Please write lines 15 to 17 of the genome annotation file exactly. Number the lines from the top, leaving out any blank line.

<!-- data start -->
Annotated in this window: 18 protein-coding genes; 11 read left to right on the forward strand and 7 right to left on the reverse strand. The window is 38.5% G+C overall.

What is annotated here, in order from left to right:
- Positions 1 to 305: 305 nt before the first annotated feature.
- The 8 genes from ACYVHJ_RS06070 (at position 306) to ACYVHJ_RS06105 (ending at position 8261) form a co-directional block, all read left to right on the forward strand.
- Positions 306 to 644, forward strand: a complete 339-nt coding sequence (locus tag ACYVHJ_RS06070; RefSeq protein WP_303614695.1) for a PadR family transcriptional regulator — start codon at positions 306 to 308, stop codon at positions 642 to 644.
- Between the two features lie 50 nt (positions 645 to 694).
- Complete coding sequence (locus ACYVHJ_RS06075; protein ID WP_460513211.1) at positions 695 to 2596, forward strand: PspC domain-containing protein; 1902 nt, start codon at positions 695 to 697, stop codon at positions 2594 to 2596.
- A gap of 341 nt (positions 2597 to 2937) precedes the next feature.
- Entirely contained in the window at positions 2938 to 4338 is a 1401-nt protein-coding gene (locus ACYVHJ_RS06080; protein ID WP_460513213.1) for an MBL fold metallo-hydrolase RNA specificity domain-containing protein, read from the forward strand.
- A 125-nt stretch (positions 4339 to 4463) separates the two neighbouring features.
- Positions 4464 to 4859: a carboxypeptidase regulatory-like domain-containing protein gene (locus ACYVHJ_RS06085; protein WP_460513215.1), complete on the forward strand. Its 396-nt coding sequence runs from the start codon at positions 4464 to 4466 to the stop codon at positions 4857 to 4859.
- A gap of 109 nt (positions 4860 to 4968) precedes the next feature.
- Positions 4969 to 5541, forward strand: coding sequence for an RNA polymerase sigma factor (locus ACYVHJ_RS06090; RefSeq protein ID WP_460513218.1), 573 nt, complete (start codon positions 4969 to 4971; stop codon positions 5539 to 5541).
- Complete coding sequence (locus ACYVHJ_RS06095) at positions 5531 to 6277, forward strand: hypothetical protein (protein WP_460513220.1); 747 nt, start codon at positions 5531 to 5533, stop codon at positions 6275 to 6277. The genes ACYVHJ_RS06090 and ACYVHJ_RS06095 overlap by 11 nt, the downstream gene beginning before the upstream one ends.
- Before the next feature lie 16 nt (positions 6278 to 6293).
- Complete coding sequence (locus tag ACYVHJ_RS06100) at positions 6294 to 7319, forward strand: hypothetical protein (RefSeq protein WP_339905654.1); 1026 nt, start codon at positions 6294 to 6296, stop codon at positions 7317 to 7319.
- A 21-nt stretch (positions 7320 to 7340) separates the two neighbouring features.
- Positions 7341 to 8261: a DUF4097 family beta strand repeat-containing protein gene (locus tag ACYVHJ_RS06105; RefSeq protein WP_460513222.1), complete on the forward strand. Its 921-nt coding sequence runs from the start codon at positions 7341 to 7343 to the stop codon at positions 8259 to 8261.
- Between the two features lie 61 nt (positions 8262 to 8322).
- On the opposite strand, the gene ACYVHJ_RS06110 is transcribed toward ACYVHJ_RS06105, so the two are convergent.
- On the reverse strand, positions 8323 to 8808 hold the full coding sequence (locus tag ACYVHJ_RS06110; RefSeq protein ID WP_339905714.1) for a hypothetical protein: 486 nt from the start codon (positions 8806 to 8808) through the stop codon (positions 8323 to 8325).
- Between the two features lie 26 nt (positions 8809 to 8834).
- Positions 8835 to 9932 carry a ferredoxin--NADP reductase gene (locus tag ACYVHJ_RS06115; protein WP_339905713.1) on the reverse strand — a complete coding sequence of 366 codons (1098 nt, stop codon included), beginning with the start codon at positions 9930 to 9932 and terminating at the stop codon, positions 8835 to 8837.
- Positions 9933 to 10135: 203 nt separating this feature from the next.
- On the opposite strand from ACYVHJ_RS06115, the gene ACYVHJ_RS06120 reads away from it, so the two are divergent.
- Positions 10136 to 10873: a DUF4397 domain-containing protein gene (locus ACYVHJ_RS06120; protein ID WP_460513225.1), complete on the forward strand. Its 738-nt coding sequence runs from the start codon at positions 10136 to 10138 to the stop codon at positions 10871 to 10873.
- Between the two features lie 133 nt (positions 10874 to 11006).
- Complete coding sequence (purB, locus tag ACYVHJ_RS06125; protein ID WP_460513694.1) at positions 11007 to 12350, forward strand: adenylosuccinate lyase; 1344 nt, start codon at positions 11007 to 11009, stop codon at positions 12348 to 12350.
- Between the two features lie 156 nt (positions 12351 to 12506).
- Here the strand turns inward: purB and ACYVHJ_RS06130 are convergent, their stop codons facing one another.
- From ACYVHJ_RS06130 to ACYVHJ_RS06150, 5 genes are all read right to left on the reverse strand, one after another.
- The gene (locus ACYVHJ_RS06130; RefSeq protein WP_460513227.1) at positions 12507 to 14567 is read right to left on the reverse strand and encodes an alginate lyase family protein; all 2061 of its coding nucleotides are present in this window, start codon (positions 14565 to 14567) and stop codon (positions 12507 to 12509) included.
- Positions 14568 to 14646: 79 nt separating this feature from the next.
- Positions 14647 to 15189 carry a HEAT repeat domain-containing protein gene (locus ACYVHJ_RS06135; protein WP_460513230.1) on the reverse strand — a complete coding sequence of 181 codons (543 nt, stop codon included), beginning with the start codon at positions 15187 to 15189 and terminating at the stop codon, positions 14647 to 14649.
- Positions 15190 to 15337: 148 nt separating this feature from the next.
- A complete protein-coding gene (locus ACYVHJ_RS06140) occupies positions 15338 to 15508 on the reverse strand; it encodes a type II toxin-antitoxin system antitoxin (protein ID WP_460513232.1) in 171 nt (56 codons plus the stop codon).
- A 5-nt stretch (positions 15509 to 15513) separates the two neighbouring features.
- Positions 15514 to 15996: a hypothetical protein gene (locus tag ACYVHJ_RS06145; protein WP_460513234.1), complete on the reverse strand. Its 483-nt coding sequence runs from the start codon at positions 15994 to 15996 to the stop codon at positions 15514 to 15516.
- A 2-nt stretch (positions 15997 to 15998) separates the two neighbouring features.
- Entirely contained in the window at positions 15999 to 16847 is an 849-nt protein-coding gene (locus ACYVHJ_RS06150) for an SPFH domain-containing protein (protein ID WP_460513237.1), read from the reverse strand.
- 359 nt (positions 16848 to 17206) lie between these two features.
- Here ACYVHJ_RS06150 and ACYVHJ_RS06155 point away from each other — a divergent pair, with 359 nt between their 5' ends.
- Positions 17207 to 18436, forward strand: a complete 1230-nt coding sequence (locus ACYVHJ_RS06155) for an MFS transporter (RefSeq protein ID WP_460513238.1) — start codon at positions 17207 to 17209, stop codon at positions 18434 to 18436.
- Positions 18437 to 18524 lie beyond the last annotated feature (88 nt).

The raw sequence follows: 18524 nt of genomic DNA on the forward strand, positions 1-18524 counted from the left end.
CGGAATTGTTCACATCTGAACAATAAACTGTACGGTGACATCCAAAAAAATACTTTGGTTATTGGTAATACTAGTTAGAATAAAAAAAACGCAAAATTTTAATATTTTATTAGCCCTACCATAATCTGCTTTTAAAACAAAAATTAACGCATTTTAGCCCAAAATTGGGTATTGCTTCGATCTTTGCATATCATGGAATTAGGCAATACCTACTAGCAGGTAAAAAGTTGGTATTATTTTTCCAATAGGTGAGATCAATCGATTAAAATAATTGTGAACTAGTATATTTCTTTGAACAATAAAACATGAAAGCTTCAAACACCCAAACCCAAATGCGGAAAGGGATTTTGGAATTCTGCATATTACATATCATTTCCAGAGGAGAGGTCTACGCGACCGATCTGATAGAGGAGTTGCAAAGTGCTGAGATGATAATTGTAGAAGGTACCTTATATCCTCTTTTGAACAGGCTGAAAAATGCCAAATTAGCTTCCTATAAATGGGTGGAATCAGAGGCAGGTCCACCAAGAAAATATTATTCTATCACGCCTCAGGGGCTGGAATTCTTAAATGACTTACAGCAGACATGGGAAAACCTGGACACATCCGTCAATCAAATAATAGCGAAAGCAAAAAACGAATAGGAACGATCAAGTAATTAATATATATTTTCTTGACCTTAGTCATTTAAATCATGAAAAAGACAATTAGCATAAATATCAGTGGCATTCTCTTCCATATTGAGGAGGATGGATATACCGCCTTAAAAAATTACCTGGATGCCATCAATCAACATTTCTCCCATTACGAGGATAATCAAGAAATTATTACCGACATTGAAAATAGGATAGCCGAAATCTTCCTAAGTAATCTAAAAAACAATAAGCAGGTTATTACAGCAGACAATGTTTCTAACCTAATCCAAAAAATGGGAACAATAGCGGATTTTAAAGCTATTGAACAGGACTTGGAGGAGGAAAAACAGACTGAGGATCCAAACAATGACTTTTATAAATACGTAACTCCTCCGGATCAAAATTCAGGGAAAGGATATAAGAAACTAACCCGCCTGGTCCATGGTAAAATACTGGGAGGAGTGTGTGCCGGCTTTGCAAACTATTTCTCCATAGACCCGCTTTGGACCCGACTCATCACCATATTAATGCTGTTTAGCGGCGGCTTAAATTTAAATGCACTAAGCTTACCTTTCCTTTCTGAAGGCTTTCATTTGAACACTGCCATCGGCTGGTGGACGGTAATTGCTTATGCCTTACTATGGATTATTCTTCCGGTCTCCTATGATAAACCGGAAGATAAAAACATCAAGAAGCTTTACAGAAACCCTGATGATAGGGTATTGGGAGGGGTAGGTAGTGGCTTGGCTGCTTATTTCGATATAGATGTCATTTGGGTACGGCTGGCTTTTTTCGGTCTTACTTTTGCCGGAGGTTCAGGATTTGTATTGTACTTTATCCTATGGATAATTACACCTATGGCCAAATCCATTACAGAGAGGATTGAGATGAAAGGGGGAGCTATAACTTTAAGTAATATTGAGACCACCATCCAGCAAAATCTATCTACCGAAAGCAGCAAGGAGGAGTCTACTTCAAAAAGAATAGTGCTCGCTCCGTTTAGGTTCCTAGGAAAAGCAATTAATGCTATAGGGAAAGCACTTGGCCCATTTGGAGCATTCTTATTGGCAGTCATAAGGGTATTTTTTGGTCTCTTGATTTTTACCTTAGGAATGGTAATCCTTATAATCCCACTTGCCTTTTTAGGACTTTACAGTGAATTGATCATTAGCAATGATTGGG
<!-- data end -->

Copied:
- Before the next feature lie 16 nt (positions 6278 to 6293).
- Complete coding sequence (locus tag ACYVHJ_RS06100) at positions 6294 to 7319, forward strand: hypothetical protein (RefSeq protein WP_339905654.1); 1026 nt, start codon at positions 6294 to 6296, stop codon at positions 7317 to 7319.
- A 21-nt stretch (positions 7320 to 7340) separates the two neighbouring features.